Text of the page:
Will science lose to intelligent design?

The religious right is increasing efforts to force its dogmatic beliefs onto American society. Its agenda includes efforts in many states to force the teaching of religion in public schools. Its adherents argue that evolution is not a discipline of science but “only a theory,” and that “intelligent design” (formerly “creationism”) should have an equal place in public education.

In August the Kansas Board of Education gave preliminary approval to teaching intelligent design alongside evolution. Eight families in Pennsylvania have brought federal suit against the Dover Area School District, the first school system in the country to require that students be taught this dogma.

The claim is that intelligent design is as much a science as evolution. What makes a discipline scientific? All science expands knowledge progressively. From known facts concerning the properties and interactions of matter and energy, scientists make hypotheses to explain phenomena that are unknown. Those hypotheses are then tested by experiments. If proven correct, the conclusions join the known body of knowledge.

One defining characteristic of science is that it can predict the future within limitations set by the available known facts. Science predicts that if anyone on the planet drops his keys, they will fall to the surface below. Furthermore, knowing the distance to the surface, it is possible to calculate what the keys’ velocity will be when they hit as well as the time it will take them to hit.

Some disciplines of science cannot make perfect predictions because the contributions of some of the influencing variables are difficult to measure or have not been incorporated yet into the body of known facts.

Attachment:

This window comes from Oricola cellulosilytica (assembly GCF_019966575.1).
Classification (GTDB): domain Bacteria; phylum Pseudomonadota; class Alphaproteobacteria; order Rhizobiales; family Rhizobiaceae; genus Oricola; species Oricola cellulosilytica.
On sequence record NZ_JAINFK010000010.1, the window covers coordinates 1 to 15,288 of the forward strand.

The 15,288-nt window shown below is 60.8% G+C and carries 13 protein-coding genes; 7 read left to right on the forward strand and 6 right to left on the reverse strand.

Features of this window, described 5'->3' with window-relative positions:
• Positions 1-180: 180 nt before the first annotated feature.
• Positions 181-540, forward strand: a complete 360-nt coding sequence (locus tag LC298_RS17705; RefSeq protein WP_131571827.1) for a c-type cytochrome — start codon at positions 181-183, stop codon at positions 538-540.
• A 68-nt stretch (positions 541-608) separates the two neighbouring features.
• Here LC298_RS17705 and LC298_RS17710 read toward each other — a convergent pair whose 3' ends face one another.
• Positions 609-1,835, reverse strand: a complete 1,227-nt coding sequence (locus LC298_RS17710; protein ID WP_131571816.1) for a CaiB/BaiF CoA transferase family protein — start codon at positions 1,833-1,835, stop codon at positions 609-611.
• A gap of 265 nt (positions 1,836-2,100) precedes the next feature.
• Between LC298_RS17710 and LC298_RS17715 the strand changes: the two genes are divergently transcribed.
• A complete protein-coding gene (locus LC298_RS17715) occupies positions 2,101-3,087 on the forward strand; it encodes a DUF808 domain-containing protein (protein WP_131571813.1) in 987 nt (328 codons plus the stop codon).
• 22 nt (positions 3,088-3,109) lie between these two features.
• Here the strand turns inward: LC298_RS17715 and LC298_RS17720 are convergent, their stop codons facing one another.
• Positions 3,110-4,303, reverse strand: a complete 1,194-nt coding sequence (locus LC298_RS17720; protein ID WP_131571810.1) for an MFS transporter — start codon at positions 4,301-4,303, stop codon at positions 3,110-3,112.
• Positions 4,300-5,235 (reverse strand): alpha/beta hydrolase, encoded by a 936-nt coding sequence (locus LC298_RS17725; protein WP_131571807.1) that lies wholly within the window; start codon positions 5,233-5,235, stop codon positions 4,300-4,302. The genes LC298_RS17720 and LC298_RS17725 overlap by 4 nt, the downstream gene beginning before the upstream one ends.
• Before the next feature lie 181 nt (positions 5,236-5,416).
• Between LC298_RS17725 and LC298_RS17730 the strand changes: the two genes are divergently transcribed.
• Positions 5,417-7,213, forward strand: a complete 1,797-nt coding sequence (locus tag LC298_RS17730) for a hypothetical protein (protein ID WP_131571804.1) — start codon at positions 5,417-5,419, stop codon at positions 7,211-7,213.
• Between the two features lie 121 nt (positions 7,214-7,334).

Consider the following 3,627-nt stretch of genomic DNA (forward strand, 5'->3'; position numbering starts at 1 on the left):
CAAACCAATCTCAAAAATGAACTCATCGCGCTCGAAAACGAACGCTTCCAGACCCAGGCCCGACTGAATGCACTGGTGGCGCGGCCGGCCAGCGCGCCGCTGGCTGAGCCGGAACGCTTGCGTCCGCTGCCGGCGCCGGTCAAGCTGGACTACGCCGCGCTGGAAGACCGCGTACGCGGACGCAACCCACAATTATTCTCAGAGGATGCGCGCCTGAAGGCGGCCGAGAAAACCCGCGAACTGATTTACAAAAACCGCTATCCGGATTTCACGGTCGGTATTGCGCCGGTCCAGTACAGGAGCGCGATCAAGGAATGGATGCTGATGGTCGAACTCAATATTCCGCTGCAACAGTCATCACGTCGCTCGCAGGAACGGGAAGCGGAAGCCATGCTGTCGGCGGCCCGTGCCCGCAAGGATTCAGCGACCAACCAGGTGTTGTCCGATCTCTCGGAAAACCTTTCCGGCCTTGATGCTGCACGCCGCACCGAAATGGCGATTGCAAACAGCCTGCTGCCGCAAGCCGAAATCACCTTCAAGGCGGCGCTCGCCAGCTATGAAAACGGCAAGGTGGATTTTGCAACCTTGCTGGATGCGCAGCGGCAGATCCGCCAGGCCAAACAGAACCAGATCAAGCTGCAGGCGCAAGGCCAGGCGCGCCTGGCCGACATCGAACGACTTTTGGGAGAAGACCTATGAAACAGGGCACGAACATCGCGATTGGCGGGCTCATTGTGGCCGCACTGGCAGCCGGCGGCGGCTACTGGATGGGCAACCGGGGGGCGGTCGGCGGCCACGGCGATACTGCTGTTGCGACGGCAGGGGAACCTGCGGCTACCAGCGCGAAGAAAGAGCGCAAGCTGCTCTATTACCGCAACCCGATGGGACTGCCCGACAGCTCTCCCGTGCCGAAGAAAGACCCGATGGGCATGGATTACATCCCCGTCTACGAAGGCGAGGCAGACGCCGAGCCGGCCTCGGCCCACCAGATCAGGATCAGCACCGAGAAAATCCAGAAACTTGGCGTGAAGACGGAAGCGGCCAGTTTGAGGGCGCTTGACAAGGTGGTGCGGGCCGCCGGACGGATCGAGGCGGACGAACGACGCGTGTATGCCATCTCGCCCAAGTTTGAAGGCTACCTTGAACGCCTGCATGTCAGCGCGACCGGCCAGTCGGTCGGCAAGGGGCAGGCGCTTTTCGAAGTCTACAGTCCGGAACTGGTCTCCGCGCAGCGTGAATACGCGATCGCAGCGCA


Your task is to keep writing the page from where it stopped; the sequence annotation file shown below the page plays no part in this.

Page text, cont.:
Meteorology is such a case. Weather prediction has improved over the last decades, but is not perfect. Note that this is also true in the case of dropping your keys, although meteorology predicts with a much lesser degree of exactness. While the laws of gravity predict the keys will fall, the exact kinetics of falling will be affected by altitude, density of the air (resistance), wind currents, etc., which may be hard to measure or predict.

Evolution is a fully established field of science.

Life originated about 3.8 billion years ago. From scientific dating of the fossil record, paleontologists can trace the evolution of plants and animals from changes in structure (morphology) and function (physiology).

Evidence for evolution can also be found in comparisons among present-day life forms. For example, it is possible to observe how biochemical activities have evolved from bacteria to vertebrates.

A more recent tool is comparison of base biochemical sequences that make up genetic matter. This year, the DNA sequence of the chimpanzee genome was completed. It differs by only about 1 percent from that of the human genome. This strongly supports earlier anatomical and biochemical data indicating that early humans and chimps descended from a common ancestor 4 to 6 million years ago or more. Other genomes, such as those of the mouse, which have about 170 million years of evolutionary divergence from humans, do not show as much similarity for any of these biochemical or anatomical features. Science has never proposed that humans were directly descended from mice.

Intelligent design makes no predictions based on facts. None of its predictions have ever been tested by experiment. To define it as a discipline of science is absurd.

The role of the religious right in our capitalist society deserves further analysis, but it should be clear that its successes will lead to further ignorance and superstition, setting people up to be more easily misled and exploited by the ruling class.





David Kennell (kennell@borcim.wustl.edu) is a professor emeritus of molecular microbiology at Washington University School of Medicine in St. Louis.